PARIS: France’s unprecedented presidential race has thrown many voters into emotional turmoil, causing nerves to fray around the dinner table, at the office and on social media.
Rather than vote for centrist frontrunner Emmanuel Macron or far-right candidate Marine Le Pen, about one in four say they plan to abstain in Sunday’s run-off.
Seven in 10 voters are unhappy with the choice before them, a survey found, as France heads into uncharted waters with the traditional right and left absent from the second round for the first time since 1958.
The dilemma is expressed as a choice “between the plague and cholera” at protest marches around the country.
The traditional May Day marches reflected the disarray in the electorate, with competing protests — some clamouring for a united front against Le Pen and others rejecting both candidates.
“I may very well be a dyed-in-the-wool leftie, but I’m voting for Macron,” said 80-year-old pensioner Constantin Sinelnikoff after taking part in an anti-Le Pen march in Paris.
“I never imagined the National Front could get so big,” he said.
But Vanessa Harounyan, a teacher in the southern port of Marseille, said she was thinking about abstaining.
“I loathe Marine Le Pen, she makes me sick, but I’m thinking maybe France needs a real jolt,” Harounyan said.
Many people voice similar animosity towards Macron, a 39-year-old former banker who was the protege of unpopular outgoing Socialist President Francois Hollande before striking out on his own to form his centrist movement last year.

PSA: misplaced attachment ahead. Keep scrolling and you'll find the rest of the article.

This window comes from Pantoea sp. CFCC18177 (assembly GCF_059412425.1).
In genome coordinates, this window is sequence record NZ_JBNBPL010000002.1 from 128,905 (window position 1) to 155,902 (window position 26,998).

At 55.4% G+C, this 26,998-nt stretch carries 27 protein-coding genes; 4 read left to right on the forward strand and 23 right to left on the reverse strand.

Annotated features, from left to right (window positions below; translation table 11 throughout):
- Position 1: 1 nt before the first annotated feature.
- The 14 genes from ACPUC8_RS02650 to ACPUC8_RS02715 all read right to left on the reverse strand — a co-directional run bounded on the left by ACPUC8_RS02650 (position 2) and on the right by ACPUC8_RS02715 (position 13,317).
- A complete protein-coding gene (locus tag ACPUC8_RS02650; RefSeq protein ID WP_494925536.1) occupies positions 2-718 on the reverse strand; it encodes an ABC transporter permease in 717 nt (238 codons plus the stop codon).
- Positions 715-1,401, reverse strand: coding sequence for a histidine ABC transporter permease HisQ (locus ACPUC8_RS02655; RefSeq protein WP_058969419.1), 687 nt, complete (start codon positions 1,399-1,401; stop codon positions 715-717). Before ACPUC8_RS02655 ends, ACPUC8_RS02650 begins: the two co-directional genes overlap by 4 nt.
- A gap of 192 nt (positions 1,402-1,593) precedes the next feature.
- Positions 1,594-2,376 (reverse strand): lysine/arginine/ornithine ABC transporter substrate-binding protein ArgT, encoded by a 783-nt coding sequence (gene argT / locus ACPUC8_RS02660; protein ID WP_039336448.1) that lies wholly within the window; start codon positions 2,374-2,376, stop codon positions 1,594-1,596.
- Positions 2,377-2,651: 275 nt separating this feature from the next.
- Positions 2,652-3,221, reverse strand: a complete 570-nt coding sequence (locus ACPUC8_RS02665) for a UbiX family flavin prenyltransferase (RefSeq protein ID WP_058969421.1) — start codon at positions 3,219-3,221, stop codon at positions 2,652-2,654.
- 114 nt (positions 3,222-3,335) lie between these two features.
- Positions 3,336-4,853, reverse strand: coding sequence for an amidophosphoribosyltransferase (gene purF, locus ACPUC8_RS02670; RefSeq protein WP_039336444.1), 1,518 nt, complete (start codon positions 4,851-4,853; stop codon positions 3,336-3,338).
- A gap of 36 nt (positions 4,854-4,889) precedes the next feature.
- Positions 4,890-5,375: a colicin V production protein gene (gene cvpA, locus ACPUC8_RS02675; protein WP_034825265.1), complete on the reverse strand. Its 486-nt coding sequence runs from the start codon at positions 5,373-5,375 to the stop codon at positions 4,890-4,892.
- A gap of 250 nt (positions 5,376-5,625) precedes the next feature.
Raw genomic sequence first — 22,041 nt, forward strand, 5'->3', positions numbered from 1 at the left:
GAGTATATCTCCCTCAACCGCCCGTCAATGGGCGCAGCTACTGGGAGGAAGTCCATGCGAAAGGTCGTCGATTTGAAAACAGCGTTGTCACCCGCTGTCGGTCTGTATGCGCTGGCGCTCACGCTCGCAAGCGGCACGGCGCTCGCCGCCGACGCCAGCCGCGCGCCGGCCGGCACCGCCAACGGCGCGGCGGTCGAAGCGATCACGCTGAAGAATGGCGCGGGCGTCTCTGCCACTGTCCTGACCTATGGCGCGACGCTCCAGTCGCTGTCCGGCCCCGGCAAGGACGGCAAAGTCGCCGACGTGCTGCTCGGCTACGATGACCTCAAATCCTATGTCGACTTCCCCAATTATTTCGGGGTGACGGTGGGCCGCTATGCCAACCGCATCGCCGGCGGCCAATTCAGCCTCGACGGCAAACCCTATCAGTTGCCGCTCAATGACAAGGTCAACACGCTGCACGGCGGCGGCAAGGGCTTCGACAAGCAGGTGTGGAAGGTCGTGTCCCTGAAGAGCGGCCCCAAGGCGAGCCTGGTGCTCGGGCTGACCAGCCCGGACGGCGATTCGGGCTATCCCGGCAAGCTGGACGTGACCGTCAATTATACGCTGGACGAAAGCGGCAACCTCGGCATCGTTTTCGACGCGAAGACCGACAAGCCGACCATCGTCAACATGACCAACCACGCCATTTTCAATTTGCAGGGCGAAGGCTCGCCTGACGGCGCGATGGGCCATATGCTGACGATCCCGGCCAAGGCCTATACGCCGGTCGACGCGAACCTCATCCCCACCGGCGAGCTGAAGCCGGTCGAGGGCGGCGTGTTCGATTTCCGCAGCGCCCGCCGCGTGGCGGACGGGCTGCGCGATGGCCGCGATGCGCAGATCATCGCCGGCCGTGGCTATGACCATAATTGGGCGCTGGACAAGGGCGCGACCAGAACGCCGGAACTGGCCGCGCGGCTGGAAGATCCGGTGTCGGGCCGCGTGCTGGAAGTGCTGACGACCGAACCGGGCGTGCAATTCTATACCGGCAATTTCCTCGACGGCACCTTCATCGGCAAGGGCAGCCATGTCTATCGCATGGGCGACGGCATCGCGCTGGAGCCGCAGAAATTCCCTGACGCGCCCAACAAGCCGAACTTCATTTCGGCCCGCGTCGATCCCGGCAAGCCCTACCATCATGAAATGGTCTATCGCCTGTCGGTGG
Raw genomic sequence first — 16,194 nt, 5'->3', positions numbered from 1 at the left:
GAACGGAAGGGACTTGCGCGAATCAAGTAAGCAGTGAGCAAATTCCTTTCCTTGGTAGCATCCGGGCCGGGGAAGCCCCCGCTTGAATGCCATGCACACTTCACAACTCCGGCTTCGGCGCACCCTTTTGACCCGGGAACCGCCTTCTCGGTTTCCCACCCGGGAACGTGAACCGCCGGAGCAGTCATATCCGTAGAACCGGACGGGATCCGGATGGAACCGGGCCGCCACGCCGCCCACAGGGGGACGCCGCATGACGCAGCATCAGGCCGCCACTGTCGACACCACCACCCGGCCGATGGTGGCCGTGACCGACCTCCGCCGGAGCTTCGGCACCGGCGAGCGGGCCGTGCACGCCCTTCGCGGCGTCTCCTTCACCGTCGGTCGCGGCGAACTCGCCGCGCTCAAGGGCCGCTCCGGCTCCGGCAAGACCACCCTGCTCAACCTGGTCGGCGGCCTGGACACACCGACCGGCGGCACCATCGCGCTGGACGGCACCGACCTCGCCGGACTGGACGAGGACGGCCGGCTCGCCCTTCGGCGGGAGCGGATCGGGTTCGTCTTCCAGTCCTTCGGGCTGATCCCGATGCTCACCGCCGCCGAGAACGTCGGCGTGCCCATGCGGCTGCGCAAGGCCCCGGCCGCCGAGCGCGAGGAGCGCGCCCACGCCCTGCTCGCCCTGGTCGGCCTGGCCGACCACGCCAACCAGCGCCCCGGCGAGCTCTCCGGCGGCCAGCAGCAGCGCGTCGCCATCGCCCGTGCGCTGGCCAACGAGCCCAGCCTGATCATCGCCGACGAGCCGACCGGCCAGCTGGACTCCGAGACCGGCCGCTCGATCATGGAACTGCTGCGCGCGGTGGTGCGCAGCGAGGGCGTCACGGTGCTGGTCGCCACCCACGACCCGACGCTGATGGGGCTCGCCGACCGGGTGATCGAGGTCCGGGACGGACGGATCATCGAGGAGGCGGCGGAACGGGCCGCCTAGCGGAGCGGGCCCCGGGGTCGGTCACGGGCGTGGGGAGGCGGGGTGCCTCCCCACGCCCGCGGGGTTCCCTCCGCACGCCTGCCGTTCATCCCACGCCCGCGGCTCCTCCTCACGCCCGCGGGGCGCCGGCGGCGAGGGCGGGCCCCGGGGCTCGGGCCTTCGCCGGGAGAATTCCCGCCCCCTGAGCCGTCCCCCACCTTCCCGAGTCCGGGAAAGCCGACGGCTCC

‘France Torn Apart’
“Macron’s a financier, a money man, an opportunist,” said Rose Rodriquez Correa, 59, a medical secretary in Paris who plans to abstain on Sunday.
“It’s become a very tense situation,” said Gerard Siad, a 52-year-old Parisian businessman. “It’s frightening to see France so fractured.”
“France Torn Apart” ran the Le Parisien headline on Tuesday, looking back on the May 1 marches.
“This year, Workers’ Day has projected an image of a divided, anxious country,” the paper said.
The political landscape has changed radically since Le Pen’s father Jean-Marie Le Pen shocked the nation and the world by reaching the presidential run-off against Jacques Chirac in 2002.
Voters put aside their politics to hand conservative Chirac a landslide re-election victory with a 64-point margin.
In contrast, Macron is currently forecast to win by a much smaller, though still significant, margin of 19 points on Sunday.
Analysts say the financial crisis of 2008 created new fault lines, notably over the role of the European Union, as well as over a growing wealth gap.
“New divisions are emerging between people who do not understand each other anymore because they don’t have the same life experience,” said communications expert Arnaud Mercier.
“Society has become harsh for a lot of people,” said Mercier, who teaches at Paris University. “Attitudes are hardening, you see it on social media.”
“It’s horrible,” said a woman who gave her name only as Anne because she opposes Le Pen but lives in a stronghold of her anti-immigrant National Front (FN) party in southern France.
“I spend all my time at work trying to avoid talking about the elections. I’m learning things about my colleagues that I’d rather not know.”
Anne’s daughter Zoe “unfriended” about 30 people on Facebook before finally deactivating her account, appalled by posts supporting Le Pen or calls for voters to abstain. AFP